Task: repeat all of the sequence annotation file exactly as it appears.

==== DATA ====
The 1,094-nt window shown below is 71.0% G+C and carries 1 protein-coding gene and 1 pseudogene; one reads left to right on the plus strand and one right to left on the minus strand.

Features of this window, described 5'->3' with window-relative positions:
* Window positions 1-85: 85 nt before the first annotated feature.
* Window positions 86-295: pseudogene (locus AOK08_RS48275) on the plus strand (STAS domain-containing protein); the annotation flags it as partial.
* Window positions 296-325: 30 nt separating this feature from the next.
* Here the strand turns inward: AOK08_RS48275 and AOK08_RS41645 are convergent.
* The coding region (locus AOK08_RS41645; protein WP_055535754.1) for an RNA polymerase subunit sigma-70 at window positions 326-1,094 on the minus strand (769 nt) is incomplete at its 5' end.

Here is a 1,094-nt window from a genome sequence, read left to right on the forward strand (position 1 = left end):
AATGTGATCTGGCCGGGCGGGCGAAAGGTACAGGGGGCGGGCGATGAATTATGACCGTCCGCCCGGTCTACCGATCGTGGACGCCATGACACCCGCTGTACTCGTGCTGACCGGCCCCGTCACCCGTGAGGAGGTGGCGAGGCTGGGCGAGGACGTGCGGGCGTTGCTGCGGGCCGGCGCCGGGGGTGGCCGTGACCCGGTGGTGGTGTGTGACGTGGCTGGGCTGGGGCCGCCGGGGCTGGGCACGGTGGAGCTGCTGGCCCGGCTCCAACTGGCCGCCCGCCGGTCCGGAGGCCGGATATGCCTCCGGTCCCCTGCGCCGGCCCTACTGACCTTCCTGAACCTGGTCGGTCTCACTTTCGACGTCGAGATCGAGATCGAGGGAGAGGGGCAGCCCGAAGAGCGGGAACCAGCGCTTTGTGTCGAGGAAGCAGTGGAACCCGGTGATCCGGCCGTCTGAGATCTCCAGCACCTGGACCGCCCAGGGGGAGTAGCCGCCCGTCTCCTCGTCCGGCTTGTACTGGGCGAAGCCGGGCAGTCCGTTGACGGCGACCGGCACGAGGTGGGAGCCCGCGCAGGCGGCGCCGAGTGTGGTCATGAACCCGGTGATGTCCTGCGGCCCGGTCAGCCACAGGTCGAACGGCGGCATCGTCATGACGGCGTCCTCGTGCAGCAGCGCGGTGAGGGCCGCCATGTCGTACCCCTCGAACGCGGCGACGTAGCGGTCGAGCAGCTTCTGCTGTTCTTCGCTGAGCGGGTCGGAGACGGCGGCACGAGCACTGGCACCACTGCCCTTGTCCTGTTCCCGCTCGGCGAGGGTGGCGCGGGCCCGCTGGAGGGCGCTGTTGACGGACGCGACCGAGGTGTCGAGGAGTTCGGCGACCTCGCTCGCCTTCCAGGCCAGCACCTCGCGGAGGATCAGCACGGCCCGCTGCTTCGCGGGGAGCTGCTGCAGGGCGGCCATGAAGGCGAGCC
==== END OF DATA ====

The 1,094-nt window shown below is 71.0% G+C and carries 1 protein-coding gene and 1 pseudogene; one reads left to right on the plus strand and one right to left on the minus strand.

Features of this window, described 5'->3' with window-relative positions:
* Window positions 1-85: 85 nt before the first annotated feature.
* Window positions 86-295: pseudogene (locus AOK08_RS48275) on the plus strand (STAS domain-containing protein); the annotation flags it as partial.
* Window positions 296-325: 30 nt separating this feature from the next.
* Here the strand turns inward: AOK08_RS48275 and AOK08_RS41645 are convergent.
* The coding region (locus AOK08_RS41645; protein WP_055535754.1) for an RNA polymerase subunit sigma-70 at window positions 326-1,094 on the minus strand (769 nt) is incomplete at its 5' end.

Here is a 1,094-nt window from a genome sequence, read left to right on the forward strand (position 1 = left end):
AATGTGATCTGGCCGGGCGGGCGAAAGGTACAGGGGGCGGGCGATGAATTATGACCGTCCGCCCGGTCTACCGATCGTGGACGCCATGACACCCGCTGTACTCGTGCTGACCGGCCCCGTCACCCGTGAGGAGGTGGCGAGGCTGGGCGAGGACGTGCGGGCGTTGCTGCGGGCCGGCGCCGGGGGTGGCCGTGACCCGGTGGTGGTGTGTGACGTGGCTGGGCTGGGGCCGCCGGGGCTGGGCACGGTGGAGCTGCTGGCCCGGCTCCAACTGGCCGCCCGCCGGTCCGGAGGCCGGATATGCCTCCGGTCCCCTGCGCCGGCCCTACTGACCTTCCTGAACCTGGTCGGTCTCACTTTCGACGTCGAGATCGAGATCGAGGGAGAGGGGCAGCCCGAAGAGCGGGAACCAGCGCTTTGTGTCGAGGAAGCAGTGGAACCCGGTGATCCGGCCGTCTGAGATCTCCAGCACCTGGACCGCCCAGGGGGAGTAGCCGCCCGTCTCCTCGTCCGGCTTGTACTGGGCGAAGCCGGGCAGTCCGTTGACGGCGACCGGCACGAGGTGGGAGCCCGCGCAGGCGGCGCCGAGTGTGGTCATGAACCCGGTGATGTCCTGCGGCCCGGTCAGCCACAGGTCGAACGGCGGCATCGTCATGACGGCGTCCTCGTGCAGCAGCGCGGTGAGGGCCGCCATGTCGTACCCCTCGAACGCGGCGACGTAGCGGTCGAGCAGCTTCTGCTGTTCTTCGCTGAGCGGGTCGGAGACGGCGGCACGAGCACTGGCACCACTGCCCTTGTCCTGTTCCCGCTCGGCGAGGGTGGCGCGGGCCCGCTGGAGGGCGCTGTTGACGGACGCGACCGAGGTGTCGAGGAGTTCGGCGACCTCGCTCGCCTTCCAGGCCAGCACCTCGCGGAGGATCAGCACGGCCCGCTGCTTCGCGGGGAGCTGCTGCAGGGCGGCCATGAAGGCGAGCC